Forgot your password?
typodupeerror
Games Science

MIT Slows Down Speed of Light In New Game 113

Posted by Unknown Lamer
from the woah-man dept.
New submitter schirra writes "Researchers at MIT Game Lab have created a free video game that accurately simulates the effects of Einstein's relativity. 'A Slower Speed of Light' challenges players to collect objects strewn throughout a level to artificially lower the speed of light. As light speed slows to walking pace, it makes visible the unusual effects one encounters when traveling close to the speed of light, such as the Doppler effect, searchlight effect and Lorentz transformation. The effects are, in a word, trippy. The team plans to release an open-source Unity3D toolkit called OpenRelativity to allow others to include the same relativistic effects in other games." They also plan to release the source code sometime next year (despite reports that it is open source already).
This discussion has been archived. No new comments can be posted.

MIT Slows Down Speed of Light In New Game

Comments Filter:
  • Re:About time (Score:5, Interesting)

    by f3rret (1776822) on Wednesday November 07, 2012 @01:11PM (#41909165)

    I've often wished someone would do something like this. I've suggested on slashdot an interstellar military/trading game that would take relativity into account as a way to give people a more intuitive feel for it. I've wondered about the difficulties of a 2D game that would use a slow speed of light. But to have a 3D game that considers all the effects, including red-shift, is beyond my wildest dreams. I look forward to downloading and playing it.

    Have you actually *tried* this game? Cus' it's a long way off from a big-ass 4x sorta game. I mean the game is fun, interesting and trippy and all that, but it is kinda rudimentary.

    Would be fun to play on a large screen while in an altered state though.

  • Would be a complete nightmare to keep synchronous across multiple computers and server though.

    And everyone in the real world still thinks at the same rate. With turn-based games, you can do a little better - e.g. chess clocks that give dissimilar players different amounts of time - but for a continuous game it's rougher. And picture, you're walking down a hall, and suddenly things go slower because someone all the way on the other side of the map starts sprinting. It adds a whole new layer of lag-like behavior on top of the relativistic effects you're trying to simulate.

    The key thing about relativity is that, no matter what speed you're moving at, you feel the same. It's just that everything around you behaves differently. Slowing the game clock down because other people are going fast doesn't simulate that at all.

  • There's a book (Score:5, Interesting)

    by Anonymous Coward on Wednesday November 07, 2012 @02:01PM (#41909739)

    This stuff is explored in Mr. Tompkins in Wonderland, by George Gamow. The title character has various dreams which illustrate aspects of modern physics. For example, he dreams about riding a bicycle while the speed of light is 30 mph, and playing billiards with Planck's constant = 1. It's an interesting read; I recommend the omnibus Mr. Tompkins in Paperback, which has Mr. Tompkins in Wonderland and Mr. Tompkins Explores the Atom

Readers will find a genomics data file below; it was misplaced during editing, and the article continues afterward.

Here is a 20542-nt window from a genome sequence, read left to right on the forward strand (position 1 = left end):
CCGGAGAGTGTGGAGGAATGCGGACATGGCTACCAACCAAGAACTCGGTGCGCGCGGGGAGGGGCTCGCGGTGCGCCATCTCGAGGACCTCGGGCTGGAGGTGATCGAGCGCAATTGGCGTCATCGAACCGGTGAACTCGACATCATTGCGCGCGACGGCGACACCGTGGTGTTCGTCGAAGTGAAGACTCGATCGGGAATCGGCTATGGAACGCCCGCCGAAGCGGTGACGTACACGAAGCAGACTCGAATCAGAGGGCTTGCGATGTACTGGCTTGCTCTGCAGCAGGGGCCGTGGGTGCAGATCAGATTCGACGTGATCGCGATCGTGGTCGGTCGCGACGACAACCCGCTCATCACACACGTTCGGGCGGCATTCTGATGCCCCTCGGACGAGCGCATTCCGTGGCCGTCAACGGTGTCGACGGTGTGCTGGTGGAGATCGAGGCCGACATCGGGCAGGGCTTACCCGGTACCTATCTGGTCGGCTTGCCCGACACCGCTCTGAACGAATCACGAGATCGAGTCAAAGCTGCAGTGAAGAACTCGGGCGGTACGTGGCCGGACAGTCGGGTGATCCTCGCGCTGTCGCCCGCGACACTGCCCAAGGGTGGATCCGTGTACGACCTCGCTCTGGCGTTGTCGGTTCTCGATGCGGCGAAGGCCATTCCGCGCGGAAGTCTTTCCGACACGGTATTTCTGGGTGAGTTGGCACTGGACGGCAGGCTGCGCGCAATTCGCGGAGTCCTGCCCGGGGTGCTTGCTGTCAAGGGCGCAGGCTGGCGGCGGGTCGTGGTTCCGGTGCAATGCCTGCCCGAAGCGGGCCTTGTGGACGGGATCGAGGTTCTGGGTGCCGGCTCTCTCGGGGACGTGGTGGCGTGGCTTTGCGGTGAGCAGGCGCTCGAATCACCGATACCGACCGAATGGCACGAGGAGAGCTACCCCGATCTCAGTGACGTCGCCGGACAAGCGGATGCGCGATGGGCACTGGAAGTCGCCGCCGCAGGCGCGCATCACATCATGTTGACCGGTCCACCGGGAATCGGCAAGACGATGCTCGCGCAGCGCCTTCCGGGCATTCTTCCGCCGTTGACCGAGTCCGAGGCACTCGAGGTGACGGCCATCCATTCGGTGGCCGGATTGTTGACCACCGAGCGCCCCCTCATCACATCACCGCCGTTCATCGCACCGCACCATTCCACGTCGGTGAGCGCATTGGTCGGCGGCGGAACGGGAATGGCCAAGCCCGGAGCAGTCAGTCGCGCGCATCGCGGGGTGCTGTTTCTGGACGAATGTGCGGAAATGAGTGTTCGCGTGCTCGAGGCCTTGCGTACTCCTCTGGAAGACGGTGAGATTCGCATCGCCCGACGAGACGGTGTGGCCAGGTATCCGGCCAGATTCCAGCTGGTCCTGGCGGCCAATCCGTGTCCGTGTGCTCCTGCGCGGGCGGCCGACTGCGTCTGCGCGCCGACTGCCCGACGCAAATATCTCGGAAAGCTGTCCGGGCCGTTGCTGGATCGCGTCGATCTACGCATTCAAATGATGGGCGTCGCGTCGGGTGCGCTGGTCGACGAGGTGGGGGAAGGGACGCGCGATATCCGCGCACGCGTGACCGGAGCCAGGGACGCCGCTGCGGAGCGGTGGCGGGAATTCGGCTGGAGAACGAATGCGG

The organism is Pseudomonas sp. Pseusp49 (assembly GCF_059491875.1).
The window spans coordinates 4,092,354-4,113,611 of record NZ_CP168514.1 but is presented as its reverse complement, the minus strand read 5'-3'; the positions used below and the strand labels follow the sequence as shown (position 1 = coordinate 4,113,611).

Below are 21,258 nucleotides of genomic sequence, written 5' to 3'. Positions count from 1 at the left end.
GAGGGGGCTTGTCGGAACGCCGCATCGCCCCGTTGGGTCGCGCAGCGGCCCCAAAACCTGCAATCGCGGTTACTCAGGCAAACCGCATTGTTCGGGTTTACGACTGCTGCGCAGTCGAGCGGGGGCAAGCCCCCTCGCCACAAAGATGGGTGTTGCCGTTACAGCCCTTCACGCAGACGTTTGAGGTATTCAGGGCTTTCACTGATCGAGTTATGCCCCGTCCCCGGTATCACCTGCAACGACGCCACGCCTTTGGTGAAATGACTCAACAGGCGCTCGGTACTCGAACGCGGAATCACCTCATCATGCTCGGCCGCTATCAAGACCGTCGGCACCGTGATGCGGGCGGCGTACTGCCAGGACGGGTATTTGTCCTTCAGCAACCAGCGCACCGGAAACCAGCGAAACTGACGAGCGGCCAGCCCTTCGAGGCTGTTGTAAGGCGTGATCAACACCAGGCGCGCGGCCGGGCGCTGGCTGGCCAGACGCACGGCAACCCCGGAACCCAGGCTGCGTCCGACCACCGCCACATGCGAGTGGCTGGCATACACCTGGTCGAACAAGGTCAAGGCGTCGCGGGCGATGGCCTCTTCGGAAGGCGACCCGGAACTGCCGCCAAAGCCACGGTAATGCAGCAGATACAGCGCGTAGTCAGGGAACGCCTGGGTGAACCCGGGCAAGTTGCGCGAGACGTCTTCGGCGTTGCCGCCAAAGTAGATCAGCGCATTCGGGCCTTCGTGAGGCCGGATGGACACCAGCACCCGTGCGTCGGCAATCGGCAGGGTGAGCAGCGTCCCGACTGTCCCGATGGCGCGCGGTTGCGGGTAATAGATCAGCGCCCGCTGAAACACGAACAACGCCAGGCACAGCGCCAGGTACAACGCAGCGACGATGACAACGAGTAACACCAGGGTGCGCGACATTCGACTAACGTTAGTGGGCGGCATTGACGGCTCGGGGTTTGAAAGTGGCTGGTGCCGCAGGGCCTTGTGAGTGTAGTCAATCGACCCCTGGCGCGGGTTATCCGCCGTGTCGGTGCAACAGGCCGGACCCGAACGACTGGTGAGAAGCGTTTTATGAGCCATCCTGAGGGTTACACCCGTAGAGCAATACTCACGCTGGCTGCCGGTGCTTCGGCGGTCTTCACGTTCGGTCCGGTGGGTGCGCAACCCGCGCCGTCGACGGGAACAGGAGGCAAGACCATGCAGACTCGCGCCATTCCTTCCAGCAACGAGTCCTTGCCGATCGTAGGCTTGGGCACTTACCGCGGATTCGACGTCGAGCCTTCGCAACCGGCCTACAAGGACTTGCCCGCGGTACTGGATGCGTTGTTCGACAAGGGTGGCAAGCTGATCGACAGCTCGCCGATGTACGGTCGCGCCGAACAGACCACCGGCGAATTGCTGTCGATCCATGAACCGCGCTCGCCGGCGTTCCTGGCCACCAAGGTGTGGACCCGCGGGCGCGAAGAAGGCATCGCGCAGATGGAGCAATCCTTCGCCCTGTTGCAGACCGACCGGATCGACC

• by Anonymous Coward on Wednesday November 07, 2012 @02:09PM (#41909813)

    Actually, not even that is true. The effects of relativity aren't due to photon flight time. Imagine one player running at even a tenth the speed of light. When they stop, they would have only experienced say, a minute, but a stationary player should have been experiencing many hours. You'd either have to know what the stationary player is going to do in the future, or artificially slow down the travelling player, which sorta defeats the purpose.

  • Multiplayer (Score:5, Interesting)

    by elfprince13 (1521333) on Wednesday November 07, 2012 @02:14PM (#41909871) Homepage
    I'd be even more impressed if they managed to make it multiplayer. Maybe merge this with the Resequence Engine [achrongame.com]? Not for time travel necessarily, but because they've already worked out how to run multiple reference frames at once, and I suspect you'd need an event buffer for every pair of players, and possibly to introduce a preferred reference frame as well for simulating the environment.
  • by tinkerton (199273) on Wednesday November 07, 2012 @03:07PM (#41910567)

    I think immersion in the right simulating environment can give people a level of physical intuition that many physicists never achieve.

  • by tinkerton (199273) on Wednesday November 07, 2012 @03:13PM (#41910659)

    A small enhancement to the game to make time dilatation more obvious would be making the balls bounce. I think.

  • Obligatory XKCD (Score:4, Interesting)

    by ClickOnThis (137803) on Wednesday November 07, 2012 @04:40PM (#41911575) Journal

It seems that more and more mathematicians are using a new, high level language named "research student".

Working...